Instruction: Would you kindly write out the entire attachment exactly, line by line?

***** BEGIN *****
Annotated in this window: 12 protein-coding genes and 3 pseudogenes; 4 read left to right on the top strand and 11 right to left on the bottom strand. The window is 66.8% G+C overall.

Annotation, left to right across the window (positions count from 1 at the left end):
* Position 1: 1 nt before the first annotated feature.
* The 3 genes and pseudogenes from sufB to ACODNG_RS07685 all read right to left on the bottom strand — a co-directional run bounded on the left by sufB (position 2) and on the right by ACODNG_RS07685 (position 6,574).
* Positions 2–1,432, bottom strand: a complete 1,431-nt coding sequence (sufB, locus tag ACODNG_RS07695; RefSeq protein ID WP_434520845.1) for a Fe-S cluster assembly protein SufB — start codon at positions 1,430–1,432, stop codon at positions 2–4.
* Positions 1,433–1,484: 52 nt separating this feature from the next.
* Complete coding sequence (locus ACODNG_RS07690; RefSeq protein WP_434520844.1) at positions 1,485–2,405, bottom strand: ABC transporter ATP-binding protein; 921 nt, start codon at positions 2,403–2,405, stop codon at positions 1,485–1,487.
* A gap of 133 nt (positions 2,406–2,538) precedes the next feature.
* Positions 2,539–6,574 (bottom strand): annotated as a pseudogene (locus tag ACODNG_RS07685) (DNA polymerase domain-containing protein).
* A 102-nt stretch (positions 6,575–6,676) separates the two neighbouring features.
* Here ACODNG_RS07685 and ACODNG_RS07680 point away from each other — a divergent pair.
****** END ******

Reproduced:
Annotated in this window: 12 protein-coding genes and 3 pseudogenes; 4 read left to right on the top strand and 11 right to left on the bottom strand. The window is 66.8% G+C overall.

Annotation, left to right across the window (positions count from 1 at the left end):
* Position 1: 1 nt before the first annotated feature.
* The 3 genes and pseudogenes from sufB to ACODNG_RS07685 all read right to left on the bottom strand — a co-directional run bounded on the left by sufB (position 2) and on the right by ACODNG_RS07685 (position 6,574).
* Positions 2–1,432, bottom strand: a complete 1,431-nt coding sequence (sufB, locus tag ACODNG_RS07695; RefSeq protein ID WP_434520845.1) for a Fe-S cluster assembly protein SufB — start codon at positions 1,430–1,432, stop codon at positions 2–4.
* Positions 1,433–1,484: 52 nt separating this feature from the next.
* Complete coding sequence (locus ACODNG_RS07690; RefSeq protein WP_434520844.1) at positions 1,485–2,405, bottom strand: ABC transporter ATP-binding protein; 921 nt, start codon at positions 2,403–2,405, stop codon at positions 1,485–1,487.
* A gap of 133 nt (positions 2,406–2,538) precedes the next feature.
* Positions 2,539–6,574 (bottom strand): annotated as a pseudogene (locus tag ACODNG_RS07685) (DNA polymerase domain-containing protein).
* A 102-nt stretch (positions 6,575–6,676) separates the two neighbouring features.
* Here ACODNG_RS07685 and ACODNG_RS07680 point away from each other — a divergent pair.